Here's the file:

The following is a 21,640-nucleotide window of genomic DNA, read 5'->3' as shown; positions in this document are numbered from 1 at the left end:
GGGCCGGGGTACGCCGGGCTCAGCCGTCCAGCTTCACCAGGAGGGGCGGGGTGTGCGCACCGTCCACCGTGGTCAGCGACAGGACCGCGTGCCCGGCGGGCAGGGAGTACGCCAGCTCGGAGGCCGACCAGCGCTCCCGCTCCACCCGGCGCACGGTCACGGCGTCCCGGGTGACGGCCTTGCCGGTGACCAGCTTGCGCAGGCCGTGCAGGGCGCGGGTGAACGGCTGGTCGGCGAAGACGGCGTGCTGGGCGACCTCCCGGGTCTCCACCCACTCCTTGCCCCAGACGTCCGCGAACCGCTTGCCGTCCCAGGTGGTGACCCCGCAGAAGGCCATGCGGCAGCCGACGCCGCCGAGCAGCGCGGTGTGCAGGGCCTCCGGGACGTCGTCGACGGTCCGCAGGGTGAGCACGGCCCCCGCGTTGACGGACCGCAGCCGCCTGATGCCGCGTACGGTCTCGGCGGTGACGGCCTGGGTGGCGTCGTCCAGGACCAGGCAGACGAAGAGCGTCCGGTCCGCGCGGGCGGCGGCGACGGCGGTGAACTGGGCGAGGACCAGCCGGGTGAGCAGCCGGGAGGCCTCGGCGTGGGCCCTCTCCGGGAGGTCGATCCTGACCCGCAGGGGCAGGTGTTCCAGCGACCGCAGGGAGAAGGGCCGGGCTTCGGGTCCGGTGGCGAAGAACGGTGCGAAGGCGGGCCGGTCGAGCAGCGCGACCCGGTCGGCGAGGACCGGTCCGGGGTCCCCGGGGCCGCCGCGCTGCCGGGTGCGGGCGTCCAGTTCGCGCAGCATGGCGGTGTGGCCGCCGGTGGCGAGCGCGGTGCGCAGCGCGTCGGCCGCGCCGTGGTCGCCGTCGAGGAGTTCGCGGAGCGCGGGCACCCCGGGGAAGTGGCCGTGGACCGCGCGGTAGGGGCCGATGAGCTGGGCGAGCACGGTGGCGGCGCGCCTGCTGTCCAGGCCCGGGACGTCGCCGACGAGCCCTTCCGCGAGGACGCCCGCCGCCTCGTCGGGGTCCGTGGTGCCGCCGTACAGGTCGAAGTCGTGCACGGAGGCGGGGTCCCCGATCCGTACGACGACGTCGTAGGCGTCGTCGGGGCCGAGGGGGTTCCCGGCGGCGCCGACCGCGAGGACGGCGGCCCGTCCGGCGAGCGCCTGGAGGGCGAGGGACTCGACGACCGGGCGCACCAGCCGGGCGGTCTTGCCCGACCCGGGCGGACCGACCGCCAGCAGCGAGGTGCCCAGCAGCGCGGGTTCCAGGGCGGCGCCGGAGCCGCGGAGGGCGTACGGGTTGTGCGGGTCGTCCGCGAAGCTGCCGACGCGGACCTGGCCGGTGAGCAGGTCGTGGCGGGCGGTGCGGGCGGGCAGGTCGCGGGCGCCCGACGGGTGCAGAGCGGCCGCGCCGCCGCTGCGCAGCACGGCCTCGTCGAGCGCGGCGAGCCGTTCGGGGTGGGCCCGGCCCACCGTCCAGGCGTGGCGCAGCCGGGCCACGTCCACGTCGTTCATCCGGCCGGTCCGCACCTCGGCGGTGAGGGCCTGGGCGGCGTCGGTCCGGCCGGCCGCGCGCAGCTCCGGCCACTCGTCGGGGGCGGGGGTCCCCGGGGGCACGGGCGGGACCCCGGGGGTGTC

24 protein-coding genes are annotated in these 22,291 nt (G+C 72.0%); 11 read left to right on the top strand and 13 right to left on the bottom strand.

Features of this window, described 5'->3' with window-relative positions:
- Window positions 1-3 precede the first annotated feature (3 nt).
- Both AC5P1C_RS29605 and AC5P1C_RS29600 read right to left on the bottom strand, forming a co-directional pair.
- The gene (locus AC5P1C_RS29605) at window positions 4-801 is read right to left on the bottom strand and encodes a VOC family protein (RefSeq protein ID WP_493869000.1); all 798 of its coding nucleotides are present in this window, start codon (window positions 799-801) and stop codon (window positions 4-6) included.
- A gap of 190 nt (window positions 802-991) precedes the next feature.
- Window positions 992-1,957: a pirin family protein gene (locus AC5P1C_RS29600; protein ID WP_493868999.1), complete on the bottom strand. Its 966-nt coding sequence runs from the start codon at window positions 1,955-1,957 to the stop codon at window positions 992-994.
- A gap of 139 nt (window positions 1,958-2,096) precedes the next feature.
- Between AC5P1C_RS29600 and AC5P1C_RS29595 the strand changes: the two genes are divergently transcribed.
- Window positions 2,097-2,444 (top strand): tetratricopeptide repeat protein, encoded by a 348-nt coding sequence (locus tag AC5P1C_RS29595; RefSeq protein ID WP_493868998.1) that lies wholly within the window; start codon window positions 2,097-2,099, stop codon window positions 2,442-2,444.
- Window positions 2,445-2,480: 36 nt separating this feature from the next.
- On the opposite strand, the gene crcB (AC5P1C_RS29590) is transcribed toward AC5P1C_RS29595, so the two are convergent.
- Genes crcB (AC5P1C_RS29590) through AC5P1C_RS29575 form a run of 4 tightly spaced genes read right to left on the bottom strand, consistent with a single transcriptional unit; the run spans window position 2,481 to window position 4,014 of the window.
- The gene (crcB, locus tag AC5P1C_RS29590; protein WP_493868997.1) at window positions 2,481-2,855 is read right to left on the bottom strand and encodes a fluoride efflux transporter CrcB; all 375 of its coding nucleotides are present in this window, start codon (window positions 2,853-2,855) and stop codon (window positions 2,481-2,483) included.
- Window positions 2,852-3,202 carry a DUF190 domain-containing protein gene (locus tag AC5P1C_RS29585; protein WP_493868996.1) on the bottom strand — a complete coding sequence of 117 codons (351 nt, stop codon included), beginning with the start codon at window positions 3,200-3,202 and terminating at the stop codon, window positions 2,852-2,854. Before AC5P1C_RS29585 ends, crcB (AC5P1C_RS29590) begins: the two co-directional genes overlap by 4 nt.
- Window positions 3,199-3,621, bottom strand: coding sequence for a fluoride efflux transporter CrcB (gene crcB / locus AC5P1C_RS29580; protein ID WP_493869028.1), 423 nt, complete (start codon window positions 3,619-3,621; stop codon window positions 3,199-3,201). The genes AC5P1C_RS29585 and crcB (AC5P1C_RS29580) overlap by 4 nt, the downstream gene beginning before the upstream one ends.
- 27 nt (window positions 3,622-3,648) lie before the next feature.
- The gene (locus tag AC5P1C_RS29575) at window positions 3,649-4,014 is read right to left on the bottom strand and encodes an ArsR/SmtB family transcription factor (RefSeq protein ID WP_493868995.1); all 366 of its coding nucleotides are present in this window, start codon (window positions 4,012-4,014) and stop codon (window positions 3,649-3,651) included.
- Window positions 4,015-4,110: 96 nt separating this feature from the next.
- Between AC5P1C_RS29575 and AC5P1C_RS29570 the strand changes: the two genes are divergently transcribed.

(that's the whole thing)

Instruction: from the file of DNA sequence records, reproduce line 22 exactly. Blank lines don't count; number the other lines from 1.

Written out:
- Between AC5P1C_RS29575 and AC5P1C_RS29570 the strand changes: the two genes are divergently transcribed.